Definition of professional negligence
In the English law of tort, professional negligence is a subset of the general rules on negligence to cover the situation in which the defendant has represented him or herself as having more than average skills and abilities. The usual rules rely on establishing that a duty of care is owed by the defendant to the claimant, and that the defendant is in breach of that duty. The standard test of breach is whether the defendant has matched the abilities of a reasonable person. But, by virtue of the services they offer and supply, professional people hold themselves out as having more than average abilities. This specialised set of rules determines the standards against which to measure the legal quality of the services actually delivered by those who claim to be among the best in their fields of expertise.
The relationship between contract and tort
In principle, the tortious liability runs in parallel to liability in contract. Subject to the rules of privity of contract, one who has entered into a contract can sue or be sued on the contract which will set out the terms of the service to be provided by the professional person, and if there is no express term to this effect, there will be an implied term that the service will be performed with reasonable care and skill, per s13 Supply of Goods and Services Act 1982. The standard of care required to satisfy this contractual obligation is the same as in negligence, but the circumstances in which each liability may arise differ in that contracts are voluntarily created between the parties, while the duty of care is imposed by operation of law. However, suppose that a solicitor contracts with a medical expert to prepare a report for the purposes of personal injury litigation. The beneficiary of this work will be the client but there is no direct contractual relationship between the expert and the client. It may therefore be argued that since the parties have decided to arrange their relationships to avoid direct contractual obligations, the client should not be permitted to sue in tort, bypassing the privity rule and any exclusion clauses in the contract.
In Henderson v Merrett Syndicates Ltd  2 AC 145 the potential effectiveness of this argument was acknowledged in a case where there was a formalised structure of agent and sub-agent, but the general scope of this potential limitation remains unclear. However, it is clear that if there is concurrent liability in contract and tort, the quantum of damages is limited to the actual loss suffered and does not increase because there are two causes of action.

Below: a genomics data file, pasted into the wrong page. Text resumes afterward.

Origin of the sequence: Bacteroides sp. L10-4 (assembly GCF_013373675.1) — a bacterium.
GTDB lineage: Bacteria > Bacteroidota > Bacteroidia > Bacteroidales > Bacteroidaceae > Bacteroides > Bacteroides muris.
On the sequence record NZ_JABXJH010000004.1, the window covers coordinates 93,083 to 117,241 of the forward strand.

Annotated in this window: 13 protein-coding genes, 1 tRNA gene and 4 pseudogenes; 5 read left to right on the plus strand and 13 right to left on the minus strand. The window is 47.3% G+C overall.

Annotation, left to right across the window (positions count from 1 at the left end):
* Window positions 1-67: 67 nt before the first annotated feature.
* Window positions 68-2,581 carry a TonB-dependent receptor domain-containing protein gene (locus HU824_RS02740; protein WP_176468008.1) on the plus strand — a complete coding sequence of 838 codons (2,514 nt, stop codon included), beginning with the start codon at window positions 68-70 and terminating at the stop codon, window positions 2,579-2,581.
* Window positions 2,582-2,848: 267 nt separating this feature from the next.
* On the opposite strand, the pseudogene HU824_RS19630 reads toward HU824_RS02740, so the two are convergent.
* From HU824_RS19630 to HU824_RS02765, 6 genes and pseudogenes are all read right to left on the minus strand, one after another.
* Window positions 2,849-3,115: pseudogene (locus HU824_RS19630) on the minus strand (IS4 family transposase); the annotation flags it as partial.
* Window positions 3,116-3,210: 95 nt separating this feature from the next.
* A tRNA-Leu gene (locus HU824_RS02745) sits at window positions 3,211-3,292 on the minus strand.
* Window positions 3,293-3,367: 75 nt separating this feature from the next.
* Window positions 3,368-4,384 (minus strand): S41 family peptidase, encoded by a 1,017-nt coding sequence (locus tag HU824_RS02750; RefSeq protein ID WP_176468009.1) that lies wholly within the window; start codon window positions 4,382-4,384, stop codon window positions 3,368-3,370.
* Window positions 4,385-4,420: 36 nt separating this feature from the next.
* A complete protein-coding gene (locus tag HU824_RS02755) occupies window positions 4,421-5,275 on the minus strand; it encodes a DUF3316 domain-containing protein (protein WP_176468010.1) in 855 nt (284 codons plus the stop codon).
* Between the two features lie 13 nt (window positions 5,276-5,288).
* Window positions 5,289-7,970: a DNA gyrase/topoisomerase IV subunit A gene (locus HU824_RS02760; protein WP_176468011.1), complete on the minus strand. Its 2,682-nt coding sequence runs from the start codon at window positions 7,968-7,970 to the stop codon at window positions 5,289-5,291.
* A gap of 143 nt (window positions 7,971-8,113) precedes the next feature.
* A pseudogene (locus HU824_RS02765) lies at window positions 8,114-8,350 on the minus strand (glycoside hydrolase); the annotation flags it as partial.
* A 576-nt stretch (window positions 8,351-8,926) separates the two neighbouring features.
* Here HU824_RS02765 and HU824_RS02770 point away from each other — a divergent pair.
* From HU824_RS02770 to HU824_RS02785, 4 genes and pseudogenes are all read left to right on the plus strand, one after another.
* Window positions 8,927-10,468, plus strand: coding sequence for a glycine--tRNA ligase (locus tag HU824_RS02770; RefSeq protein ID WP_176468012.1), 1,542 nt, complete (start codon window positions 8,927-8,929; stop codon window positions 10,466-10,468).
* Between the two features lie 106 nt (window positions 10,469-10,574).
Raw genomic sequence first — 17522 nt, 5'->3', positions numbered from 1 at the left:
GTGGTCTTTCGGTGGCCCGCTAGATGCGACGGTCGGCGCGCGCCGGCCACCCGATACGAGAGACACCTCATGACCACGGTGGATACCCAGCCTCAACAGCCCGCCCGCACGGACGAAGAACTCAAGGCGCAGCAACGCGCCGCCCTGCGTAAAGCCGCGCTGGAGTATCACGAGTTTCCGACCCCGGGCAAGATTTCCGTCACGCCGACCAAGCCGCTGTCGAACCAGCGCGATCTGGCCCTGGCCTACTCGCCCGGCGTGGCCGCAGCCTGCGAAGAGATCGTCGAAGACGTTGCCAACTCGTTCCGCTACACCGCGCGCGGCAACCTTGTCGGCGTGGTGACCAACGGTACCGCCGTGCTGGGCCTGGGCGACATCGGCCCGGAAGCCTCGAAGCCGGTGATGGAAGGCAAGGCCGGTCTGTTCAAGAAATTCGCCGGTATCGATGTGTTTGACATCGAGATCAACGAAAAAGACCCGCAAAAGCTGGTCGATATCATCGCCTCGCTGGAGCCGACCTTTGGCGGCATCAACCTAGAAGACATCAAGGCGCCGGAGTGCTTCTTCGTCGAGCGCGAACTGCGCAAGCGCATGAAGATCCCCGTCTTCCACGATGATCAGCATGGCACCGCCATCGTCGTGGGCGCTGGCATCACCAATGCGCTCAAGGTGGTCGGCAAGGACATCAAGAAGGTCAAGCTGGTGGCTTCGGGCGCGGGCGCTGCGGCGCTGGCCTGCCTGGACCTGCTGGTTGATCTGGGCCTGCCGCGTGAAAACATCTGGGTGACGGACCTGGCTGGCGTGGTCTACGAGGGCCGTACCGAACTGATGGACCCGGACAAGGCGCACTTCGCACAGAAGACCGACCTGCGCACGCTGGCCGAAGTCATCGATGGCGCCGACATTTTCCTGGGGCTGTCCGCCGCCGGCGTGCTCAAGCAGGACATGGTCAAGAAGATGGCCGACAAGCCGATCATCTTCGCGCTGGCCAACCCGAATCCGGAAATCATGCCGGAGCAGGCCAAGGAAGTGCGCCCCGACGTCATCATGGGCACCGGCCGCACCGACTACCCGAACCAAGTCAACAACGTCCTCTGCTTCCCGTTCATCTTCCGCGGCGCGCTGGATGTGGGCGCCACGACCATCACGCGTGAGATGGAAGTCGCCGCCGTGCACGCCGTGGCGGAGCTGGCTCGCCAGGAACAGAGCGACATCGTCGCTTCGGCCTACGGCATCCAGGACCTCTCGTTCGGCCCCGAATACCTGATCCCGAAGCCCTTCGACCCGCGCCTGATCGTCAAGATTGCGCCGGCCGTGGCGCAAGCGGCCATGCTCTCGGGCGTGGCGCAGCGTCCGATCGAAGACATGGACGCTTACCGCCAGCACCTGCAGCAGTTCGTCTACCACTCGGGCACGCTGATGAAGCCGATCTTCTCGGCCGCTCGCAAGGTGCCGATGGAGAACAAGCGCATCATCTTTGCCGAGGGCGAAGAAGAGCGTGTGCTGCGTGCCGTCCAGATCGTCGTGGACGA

In Thake v Maurice  2 All ER 513 a railway guard and his wife had five children living in a three-bedroomed council house and were unwilling to have further children. Thake consulted the surgeon who made it clear that a vasectomy was final and that Thake after the operation would become permanently sterile. Although the vasectomy was properly performed, the effect of this operation was naturally reversed and, not unexpectedly, Mrs. Thake conceived and a daughter was born. It was held that, applying the objective standard, the surgeon had contracted not merely to perform a vasectomy but had contracted to make Mr. Thake irreversibly sterile. The judge relied on the consent forms which stated that the vasectomy would be final. The claim was brought in contract and in tort. Peter Pain J. found that there was no reason why public policy prevented the recovery of expenses arising from the birth of a healthy child. He awarded damages in respect of the expenses of the birth and the mother's loss of wages but refused damages for the pain and distress of labour holding that these were off set by the joy occasioned by the birth. He did, however, award damages in an agreed sum for the child's upkeep to its seventeenth birthday. The Court of Appeal held that damages should be awarded for pain and suffering "per the majority" in tort rather than contract. The joy of having the child could be set off against the time, trouble and care in the upbringing of the child but not against prenatal pain and distress. For the latter, damages should be awarded. The case is also interesting because there was an alternative interpretation of the consent form. After sterilisation, some couples want to change their minds because their children have died or because they are seeing better days. Instead of the surgeon giving a guarantee of irreversible sterility which depended on the way in which human tissue healed, the warning of finality could be aimed at telling both husband and wife that they could not change their mind later and complain if the spouse had become permanently sterile.
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